-Hal

[Adding llvm-dev and re-stating the situation for llvm-dev's benefit]

RFC: A new attribute, "norecurse".

In some cases, it is possible to demote global variables to local variables.
This is possible when the global is only used in one function, and that
function is known not to recurse (because if the function recurses, a local
variable cannot be equivalent to a global as the global would hold state
over the recursive call).

GlobalOpt has this ability already, however it is currently (a) weak and (b)
broken.

GlobalOpt has a special case for the function "main". It assumes that any
function called "main" with external linkage is by definition non-recursive.
It does this because in C++, main is defined by the standard not to recurse.
However, this is not the case in C, so GlobalOpt will happily break C code.

GlobalOpt also currently won't even attempt to discover functions that don't
recurse - it only checks "main".

What I'd like to do is improve GlobalOpt to be more aggressive with demoting
globals to locals, and to do that I need to teach it which functions are
known to be non-recursive. At the same time I'd really like to fix the
"main" kludge.

There are three options I see:
  1. Just use an analysis pass to infer non-recursiveness as a property.
This can be a simple SCC pass which is queried by GlobalOpt.
  2. Add an attribute, "norecurse". This would be inferred just like above
by FunctionAttrs in the general case, but it also allows frontends to add
the attribute if they have specific knowledge - for example "main" in C++
mode.
  3. (1), but use metadata to add the non-recursiveness information in the
frontend, to solve the "main" problem.

What I'm suggesting here is (2). I have no real problem implementing (3)
instead, and I think it's something that's worthwhile discussing. Adding new
metadata is very cheap and easy and doesn't seem to have many downsides as
an option.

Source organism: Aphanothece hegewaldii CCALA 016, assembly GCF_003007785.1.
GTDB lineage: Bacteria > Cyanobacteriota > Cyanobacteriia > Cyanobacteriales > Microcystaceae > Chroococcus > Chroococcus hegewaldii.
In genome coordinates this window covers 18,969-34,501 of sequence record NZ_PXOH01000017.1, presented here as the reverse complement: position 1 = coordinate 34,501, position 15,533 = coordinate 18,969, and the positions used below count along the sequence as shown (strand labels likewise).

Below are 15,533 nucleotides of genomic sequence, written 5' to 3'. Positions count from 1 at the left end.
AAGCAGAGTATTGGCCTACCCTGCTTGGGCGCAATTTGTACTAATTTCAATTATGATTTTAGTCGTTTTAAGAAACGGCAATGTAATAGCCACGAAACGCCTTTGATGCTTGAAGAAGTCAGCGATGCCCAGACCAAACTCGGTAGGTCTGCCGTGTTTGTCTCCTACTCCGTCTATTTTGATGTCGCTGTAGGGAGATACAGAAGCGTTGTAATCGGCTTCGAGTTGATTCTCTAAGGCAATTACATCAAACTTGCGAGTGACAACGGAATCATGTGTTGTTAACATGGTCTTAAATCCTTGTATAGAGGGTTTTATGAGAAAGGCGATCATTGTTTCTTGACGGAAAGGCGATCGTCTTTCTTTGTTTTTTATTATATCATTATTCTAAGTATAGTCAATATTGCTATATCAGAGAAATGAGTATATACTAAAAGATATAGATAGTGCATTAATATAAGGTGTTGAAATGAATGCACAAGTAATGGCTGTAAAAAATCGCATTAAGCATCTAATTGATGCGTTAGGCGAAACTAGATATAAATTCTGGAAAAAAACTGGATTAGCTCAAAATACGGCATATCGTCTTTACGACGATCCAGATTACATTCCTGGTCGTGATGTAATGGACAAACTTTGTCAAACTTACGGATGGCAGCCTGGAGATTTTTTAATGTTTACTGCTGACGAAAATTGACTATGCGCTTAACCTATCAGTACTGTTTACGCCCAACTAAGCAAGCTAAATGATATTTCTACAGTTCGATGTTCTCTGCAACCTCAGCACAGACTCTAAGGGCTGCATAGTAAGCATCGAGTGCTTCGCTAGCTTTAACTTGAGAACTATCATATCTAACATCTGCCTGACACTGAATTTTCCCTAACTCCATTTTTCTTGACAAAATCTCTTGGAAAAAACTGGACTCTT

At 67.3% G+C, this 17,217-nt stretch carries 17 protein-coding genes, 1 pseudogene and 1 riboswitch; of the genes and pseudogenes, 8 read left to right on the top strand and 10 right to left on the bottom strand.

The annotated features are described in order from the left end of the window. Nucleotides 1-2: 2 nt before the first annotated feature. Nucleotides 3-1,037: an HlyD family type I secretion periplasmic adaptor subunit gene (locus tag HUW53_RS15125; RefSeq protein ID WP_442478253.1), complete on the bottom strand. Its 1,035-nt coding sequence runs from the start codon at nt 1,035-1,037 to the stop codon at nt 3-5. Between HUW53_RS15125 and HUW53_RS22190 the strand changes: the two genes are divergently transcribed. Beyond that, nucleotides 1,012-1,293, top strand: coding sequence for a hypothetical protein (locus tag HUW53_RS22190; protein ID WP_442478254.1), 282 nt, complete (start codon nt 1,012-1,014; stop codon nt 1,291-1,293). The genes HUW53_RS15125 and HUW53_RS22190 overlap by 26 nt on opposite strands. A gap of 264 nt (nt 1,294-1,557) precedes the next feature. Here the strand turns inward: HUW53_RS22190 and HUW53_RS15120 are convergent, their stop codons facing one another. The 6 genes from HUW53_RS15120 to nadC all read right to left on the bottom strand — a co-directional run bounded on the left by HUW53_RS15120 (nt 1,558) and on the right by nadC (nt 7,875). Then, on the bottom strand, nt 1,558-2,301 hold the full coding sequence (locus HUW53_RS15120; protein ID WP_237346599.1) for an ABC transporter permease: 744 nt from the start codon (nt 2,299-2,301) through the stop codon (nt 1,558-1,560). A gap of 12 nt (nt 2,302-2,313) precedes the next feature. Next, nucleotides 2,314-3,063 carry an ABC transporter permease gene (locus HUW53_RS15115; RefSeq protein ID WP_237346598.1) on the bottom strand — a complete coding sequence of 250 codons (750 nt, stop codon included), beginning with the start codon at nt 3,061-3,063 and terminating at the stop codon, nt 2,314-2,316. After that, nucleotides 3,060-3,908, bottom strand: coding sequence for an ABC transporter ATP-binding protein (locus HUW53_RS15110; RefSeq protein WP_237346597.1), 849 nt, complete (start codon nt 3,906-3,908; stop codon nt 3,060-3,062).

Hopefully I've described the problem and potential solutions well enough -
what are peoples' thoughts? I quite like the attribute solution best, but
I'd be happy with anything that moves us forward.

I think (2) is a good solution, but am wondering whether you intend to
expose that attribute to users, or whether it's one that can only be
created implicitly by the compiler?

~Aaron

Hi Aaron,

I think it must necessarily be exposed to users - clang must add it in certain circumstances for example. I don’t think this is particularly different to many other attributes such as nocapture/nounwind, that are exposed to users and can be set by users in exceptional circumstances but are primarily inferred by the midend.

James

Hi Aaron,

I think it must necessarily be exposed to users - clang must add it in
certain circumstances for example. I don't think this is particularly
different to many other attributes such as nocapture/nounwind, that are
exposed to users and can be set by users in exceptional circumstances but
are primarily inferred by the midend.

Sorry, I was unclear. I meant to Clang users as a language-level
attribute (e.g., [[clang::norecurse]]), not LLVM users as an IR-level
attribute.

~Aaron

Ah I see.

I can’t think of a way that would help users in any particular way offhand. I hadn’t considered exposing it to clang users - do you think there is merit in that?

James

Ah I see.

I can't think of a way that would help users in any particular way offhand.
I hadn't considered exposing it to clang users - do you think there is merit
in that?

I would prefer to avoid it, actually. :smiley:

~Aaron

+1

I think (2), an IR-level attribute, makes the most sense.

I agree we should avoid exposing this as a clang attribute (at least to start); I imagine it would be easy to misuse.

Hi,

OK, great, it sounds like people are happy with this. I’ll go ahead and land the patch.

Cheers,

James

The test case that you added in this revision fails on several of the power buildbots (for example, http://lab.llvm.org:8011/builders/clang-ppc64-elf-linux2/builds/20127) and also when I build it locally:

FAIL: Clang :: CodeGenCXX/main-norecurse.cpp (2951 of 27722)
******************** TEST 'Clang :: CodeGenCXX/main-norecurse.cpp' FAILED ********************
Script:

Hi Bill,

Ah, I see, it’s the signext that’s confusing it. I’ve committed a fix in r253055 - let me know if that works for you.

Cheers,

James

That does seem to have cleared it up. Thank you!